The Coronavirus pandemic is changing the way people get around. Now with a need to avoid infection while in transit, many urban dwellers are turning to a simple, affordable, reliable, and environmentally sustainable means of transport: the humble bicycle.
Cities around the world have seen a surge in cyclists in response to COVID-19. Many, including London, New York and Bogotá, have temporarily altered road space to expand space for bicycles.
In Nairobi, Kenya, cyclist and urban planner Cyprine Odada reckons that mobility in the city has changed in favour of bicycles, something that she says should be a new normal beyond the pandemic.
“We have travel restrictions, we have limited people allowed to enter public transport, and we also have too many people who require transport at around – say 4pm; just before curfew time. Because of that situation, a lot more people are looking for alternatives – a way to get home safer without interacting with people whose movements they do not know.” She says, adding that she is happy to see neighbours she had never seen on bicycles now cycling to work and errands, and that many bicycle shops in Nairobi are currently running out of stock.
Even as new cyclists pour onto the streets, old challenges that have discouraged cycling in the past, await. Only a few roads in Nairobi have designated cycling lanes and even those have no proper connections to the rest of the network, making it a nightmare for cyclists – especially when the roads are busy, which they often are.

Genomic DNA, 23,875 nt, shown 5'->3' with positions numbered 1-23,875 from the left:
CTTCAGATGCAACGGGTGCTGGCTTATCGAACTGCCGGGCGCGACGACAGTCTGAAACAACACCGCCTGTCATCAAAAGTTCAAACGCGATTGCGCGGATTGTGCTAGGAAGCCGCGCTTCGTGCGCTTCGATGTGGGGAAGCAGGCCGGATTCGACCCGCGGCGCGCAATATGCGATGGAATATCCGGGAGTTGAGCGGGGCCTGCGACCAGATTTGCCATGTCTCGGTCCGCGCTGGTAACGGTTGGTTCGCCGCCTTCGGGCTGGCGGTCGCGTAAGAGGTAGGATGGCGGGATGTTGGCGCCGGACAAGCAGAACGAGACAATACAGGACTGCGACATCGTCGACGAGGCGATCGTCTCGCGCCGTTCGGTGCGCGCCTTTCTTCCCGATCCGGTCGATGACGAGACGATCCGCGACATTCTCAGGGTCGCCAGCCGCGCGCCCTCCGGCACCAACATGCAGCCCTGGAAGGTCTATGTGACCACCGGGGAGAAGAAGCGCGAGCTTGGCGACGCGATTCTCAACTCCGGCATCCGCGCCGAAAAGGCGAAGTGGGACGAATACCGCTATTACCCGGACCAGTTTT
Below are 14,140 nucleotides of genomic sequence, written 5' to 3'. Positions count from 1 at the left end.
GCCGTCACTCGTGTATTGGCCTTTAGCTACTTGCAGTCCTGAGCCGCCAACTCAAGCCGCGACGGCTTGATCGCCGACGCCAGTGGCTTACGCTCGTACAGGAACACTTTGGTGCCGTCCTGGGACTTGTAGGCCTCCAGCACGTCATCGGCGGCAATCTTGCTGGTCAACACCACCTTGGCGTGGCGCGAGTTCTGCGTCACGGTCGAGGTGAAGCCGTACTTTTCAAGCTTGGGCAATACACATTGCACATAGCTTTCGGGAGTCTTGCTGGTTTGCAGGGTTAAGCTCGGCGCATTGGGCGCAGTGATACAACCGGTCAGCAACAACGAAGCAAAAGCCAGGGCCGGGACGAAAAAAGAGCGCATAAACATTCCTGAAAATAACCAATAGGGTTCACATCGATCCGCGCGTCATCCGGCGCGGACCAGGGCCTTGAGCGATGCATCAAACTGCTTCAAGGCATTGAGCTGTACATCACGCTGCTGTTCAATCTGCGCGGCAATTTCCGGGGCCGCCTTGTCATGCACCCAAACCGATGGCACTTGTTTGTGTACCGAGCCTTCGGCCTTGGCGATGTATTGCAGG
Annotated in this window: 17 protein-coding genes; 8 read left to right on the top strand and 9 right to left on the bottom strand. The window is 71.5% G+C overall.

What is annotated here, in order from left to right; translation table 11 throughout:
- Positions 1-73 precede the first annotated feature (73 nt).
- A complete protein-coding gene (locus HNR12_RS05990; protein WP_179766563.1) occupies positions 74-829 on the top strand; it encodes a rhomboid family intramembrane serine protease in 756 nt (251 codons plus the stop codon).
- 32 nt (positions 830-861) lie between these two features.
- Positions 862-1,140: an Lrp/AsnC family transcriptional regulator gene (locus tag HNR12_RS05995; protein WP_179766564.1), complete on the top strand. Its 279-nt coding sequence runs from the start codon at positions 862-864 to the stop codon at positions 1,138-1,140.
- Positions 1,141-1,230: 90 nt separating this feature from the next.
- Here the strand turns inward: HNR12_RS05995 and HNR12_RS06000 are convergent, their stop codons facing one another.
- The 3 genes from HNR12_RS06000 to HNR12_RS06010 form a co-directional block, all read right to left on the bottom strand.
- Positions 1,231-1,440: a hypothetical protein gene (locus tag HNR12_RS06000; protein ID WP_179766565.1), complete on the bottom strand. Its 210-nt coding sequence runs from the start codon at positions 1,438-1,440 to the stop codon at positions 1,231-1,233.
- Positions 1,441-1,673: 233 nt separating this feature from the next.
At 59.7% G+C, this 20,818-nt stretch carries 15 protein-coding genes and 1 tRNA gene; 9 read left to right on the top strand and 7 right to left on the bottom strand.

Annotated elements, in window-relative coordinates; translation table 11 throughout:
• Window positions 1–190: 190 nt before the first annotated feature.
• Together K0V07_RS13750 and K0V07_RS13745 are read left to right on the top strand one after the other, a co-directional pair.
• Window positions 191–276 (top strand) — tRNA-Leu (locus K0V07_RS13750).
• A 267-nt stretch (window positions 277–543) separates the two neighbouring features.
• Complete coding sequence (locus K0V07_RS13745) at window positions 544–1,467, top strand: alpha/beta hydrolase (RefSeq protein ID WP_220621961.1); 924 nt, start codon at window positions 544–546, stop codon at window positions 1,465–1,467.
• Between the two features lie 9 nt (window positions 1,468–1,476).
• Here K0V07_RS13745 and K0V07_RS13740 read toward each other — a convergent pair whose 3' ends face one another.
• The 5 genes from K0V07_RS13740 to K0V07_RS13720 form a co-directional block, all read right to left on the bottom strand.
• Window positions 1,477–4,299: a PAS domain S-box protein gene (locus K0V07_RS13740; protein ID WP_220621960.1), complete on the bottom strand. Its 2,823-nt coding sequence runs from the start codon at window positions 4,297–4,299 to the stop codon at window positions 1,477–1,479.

Cyprine says it is both a policy and planning problem. “Kenya does not have any urban road design manual or guidelines, so, most of the roads in Nairobi are built using the highway manual which doesn’t work because the way a highway operates is very different from the way an urban road operates.”
The manner in which the urban road network is designed, built and managed can have a significant effect on the utility and safety of cycling. Christopher Kost, Africa Program Director, Institute for Transportation and Development Policy (IPTDP), says implementing cycling lanes in Nairobi would not be expensive or complicated. “A lot of our roads already are wide enough; we just need to demarcate and protect cycling lanes. This requires the political will.”
For a country like Kenya that loses an estimated 18, 000 people to air pollution each year and owes at least a third of deaths to non-communicable diseases like cardiovascular problems and diabetes, cycling has the potential to transform not only the way urban populations move, but also the way they live.
“It’s actually the way that we can unlock our cities and deal with congestion, cut commuting costs and ensure that we have cleaner air for everyone to breathe,” Christopher added.
For Laban, a Nairobi based IT specialist who has been cycling actively for the past year, road users need to be sensitized in order to change deep seated mindsets against cycling. “In Africa, many people believe that cycling is for the poor and so people seek cars as a status symbol, and this also influences perceptions of motorists on cyclists and how they treat them on the road,” he says.
Across Africa, bicycles continue to connect many to opportunity, healthcare, education and to each other. As the world commemorates World Bicycle Day, it is critical that local authorities take steps to make cycling safer as a step towards sustainable urban mobility.